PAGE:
Former employee of Toronto Star claims racism, sues for $2M

By Lincoln DePradine

Adesimbo Adejuyigbe

A former employee of Torstar Corporation, publishers of The Toronto Star, is suing the company for more than $2 million, claiming she’s been “a victim of anti-Black racism” and faced a “collage of wanton, reckless and reprehensible conduct’’ at the workplace.

Nigerian-Canadian Adesimbo Adejuyigbe, through her lawyer Osborne G. Barnwell, filed her claim electronically on June 2 in the Ontario Superior Court of Justice.

Apart from Torstar Corporation, the suit also names specific senior staff such as John Boynton and Jennifer Barber.

Adejuyigbe, an accountant and a chartered financial analyst, was hired by Torstar in 2005 as a manager of internal audit.

“She was a rising star who, in 2008, was nominated into the inaugural two-year Torstar ‘Accelerated Learners’ program designed to develop future leaders,’’ according to Barnwell.

Adejuyigbe complains that in 2012, her “life changed with the advent’’ of Barber, alleging that Barber “trivialized, minimized, excluded and denigrated her because of her race’’.

According to Adejuyigbe, she endured five years of trauma “under the anti-Black racist conduct’’ of Barber, while company superiors stood “idly by and did nothing’’.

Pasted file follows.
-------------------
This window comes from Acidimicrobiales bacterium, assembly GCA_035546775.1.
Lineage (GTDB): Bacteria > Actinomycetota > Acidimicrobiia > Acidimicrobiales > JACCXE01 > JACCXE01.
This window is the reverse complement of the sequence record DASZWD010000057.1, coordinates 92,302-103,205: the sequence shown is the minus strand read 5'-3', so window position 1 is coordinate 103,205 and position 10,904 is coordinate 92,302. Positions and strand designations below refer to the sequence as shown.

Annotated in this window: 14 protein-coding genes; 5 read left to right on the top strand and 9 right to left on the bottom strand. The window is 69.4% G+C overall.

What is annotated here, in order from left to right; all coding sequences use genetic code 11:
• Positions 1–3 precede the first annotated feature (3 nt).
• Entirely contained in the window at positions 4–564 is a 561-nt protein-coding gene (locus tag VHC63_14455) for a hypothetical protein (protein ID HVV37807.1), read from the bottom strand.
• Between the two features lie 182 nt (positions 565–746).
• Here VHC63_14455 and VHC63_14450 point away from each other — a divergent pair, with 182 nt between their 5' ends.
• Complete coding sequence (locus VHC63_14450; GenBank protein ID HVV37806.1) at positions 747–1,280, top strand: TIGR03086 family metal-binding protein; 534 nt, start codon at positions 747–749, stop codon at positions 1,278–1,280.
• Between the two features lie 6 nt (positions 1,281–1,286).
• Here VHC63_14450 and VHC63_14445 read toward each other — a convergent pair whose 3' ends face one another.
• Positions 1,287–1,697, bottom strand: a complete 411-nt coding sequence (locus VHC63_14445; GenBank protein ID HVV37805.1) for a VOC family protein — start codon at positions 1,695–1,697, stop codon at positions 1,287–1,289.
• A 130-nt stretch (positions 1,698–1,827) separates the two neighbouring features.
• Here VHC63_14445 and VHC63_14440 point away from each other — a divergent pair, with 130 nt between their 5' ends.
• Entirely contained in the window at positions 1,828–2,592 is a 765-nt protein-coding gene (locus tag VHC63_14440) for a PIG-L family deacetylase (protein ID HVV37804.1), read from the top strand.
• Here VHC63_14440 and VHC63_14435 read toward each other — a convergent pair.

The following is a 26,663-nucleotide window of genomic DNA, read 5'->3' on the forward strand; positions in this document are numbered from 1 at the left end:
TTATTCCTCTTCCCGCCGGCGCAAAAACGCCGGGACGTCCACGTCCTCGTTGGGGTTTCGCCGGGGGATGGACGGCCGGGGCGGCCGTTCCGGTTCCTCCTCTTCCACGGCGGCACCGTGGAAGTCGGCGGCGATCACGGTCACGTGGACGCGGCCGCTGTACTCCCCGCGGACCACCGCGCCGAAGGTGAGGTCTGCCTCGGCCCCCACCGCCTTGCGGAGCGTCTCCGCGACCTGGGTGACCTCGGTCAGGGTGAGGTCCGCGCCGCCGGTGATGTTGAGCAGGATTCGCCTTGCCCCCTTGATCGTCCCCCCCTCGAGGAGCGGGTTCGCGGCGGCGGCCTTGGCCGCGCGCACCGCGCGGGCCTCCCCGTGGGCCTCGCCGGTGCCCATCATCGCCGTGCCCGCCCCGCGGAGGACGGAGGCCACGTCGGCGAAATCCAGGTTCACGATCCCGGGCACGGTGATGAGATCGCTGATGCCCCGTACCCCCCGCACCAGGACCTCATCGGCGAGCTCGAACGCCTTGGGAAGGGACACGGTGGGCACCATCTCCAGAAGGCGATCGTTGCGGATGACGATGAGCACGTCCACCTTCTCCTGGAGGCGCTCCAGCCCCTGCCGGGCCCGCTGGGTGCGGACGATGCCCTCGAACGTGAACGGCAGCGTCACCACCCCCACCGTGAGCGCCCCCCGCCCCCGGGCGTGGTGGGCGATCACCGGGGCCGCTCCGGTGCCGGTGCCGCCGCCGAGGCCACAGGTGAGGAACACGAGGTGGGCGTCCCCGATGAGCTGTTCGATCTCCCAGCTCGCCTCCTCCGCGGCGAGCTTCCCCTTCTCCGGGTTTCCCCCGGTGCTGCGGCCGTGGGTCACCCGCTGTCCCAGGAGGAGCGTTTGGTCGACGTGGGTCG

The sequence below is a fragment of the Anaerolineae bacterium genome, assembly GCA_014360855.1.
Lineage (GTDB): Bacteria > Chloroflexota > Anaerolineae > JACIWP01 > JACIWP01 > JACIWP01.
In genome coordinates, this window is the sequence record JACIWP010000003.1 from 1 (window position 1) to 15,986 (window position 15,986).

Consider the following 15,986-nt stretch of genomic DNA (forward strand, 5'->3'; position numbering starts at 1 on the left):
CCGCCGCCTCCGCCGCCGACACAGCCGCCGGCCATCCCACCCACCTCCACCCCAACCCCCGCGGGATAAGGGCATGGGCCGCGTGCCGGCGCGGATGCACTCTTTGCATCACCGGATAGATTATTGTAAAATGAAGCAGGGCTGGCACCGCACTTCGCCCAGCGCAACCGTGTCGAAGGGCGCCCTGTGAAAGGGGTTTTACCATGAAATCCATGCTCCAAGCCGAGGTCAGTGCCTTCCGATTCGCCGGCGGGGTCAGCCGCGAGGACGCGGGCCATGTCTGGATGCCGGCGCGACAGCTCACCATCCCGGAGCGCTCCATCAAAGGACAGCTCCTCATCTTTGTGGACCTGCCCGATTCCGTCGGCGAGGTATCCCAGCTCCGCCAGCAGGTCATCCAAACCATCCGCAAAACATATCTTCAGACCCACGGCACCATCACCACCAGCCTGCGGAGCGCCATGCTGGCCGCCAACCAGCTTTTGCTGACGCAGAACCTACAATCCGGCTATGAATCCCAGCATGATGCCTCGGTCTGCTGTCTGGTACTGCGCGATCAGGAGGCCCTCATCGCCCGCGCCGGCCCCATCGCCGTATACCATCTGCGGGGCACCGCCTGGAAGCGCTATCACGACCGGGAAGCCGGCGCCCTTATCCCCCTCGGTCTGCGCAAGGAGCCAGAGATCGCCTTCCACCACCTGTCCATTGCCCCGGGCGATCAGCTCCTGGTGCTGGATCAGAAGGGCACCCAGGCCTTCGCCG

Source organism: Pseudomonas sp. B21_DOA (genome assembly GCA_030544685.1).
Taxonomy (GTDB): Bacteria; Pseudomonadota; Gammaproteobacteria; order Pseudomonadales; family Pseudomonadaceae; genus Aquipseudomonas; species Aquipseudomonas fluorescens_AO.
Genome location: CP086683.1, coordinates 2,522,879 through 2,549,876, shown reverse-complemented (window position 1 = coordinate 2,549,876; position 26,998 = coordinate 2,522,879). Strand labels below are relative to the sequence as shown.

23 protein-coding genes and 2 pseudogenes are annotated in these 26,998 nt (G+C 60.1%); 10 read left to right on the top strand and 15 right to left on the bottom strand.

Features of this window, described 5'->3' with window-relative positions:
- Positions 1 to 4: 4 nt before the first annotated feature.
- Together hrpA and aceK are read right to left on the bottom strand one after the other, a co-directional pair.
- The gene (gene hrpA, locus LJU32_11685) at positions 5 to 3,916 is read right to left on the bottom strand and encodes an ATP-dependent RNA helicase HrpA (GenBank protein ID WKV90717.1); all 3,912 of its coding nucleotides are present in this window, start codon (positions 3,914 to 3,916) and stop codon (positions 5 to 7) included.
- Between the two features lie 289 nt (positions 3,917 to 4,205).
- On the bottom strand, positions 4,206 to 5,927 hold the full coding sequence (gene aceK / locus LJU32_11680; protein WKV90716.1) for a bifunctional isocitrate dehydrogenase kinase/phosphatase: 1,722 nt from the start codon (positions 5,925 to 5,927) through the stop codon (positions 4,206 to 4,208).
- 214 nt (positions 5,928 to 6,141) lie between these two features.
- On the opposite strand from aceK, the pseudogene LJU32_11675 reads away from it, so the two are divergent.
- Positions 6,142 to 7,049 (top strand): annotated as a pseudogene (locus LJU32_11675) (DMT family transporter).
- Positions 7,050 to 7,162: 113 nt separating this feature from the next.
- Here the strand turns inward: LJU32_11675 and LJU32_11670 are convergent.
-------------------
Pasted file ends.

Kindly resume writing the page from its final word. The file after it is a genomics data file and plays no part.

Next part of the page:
Then, in May 2017, Adejuyigbe was fired from her job with Torstar. She alleges that she was “surreptitiously dismissed without cause’’.

In addition, said Adejuyigbe, she was “escorted out of the building’’ and was “horrified by the humiliation of being treated like a criminal on the day of her termination’’.

Shortly after her dismissal, Adejuyigbe was offered a package and executed a general release. It indemnified Torstar from all liability beyond that which she was paid in the package from Torstar.

In the period after she was let go by Torstar, Adejuyigbe said she “experienced significant mental health issues’’ and “continuously reminisced about what had happened’’ to her at her former place of employment.

As well, she said, from 2017 to 2020, she was “unable to find comparable work’’, obtaining only “short-term contracts but nothing substantive’’.

Adejuyigbe’s lawsuit, among other things, alleges “breach of promise in contract’’ and “fraudulent misrepresentation’’.  She is seeking $2 million in punitive damages. Adejuyigbe also wants an award of approximately $850,000 in other damages.

None of the allegations against Torstar has been proven in court.

Torstar, which previously had received a letter from Adejuyigbe requesting compensation for the “victimization’’ and “trauma’’ suffered as a company employee, rejected the payment request.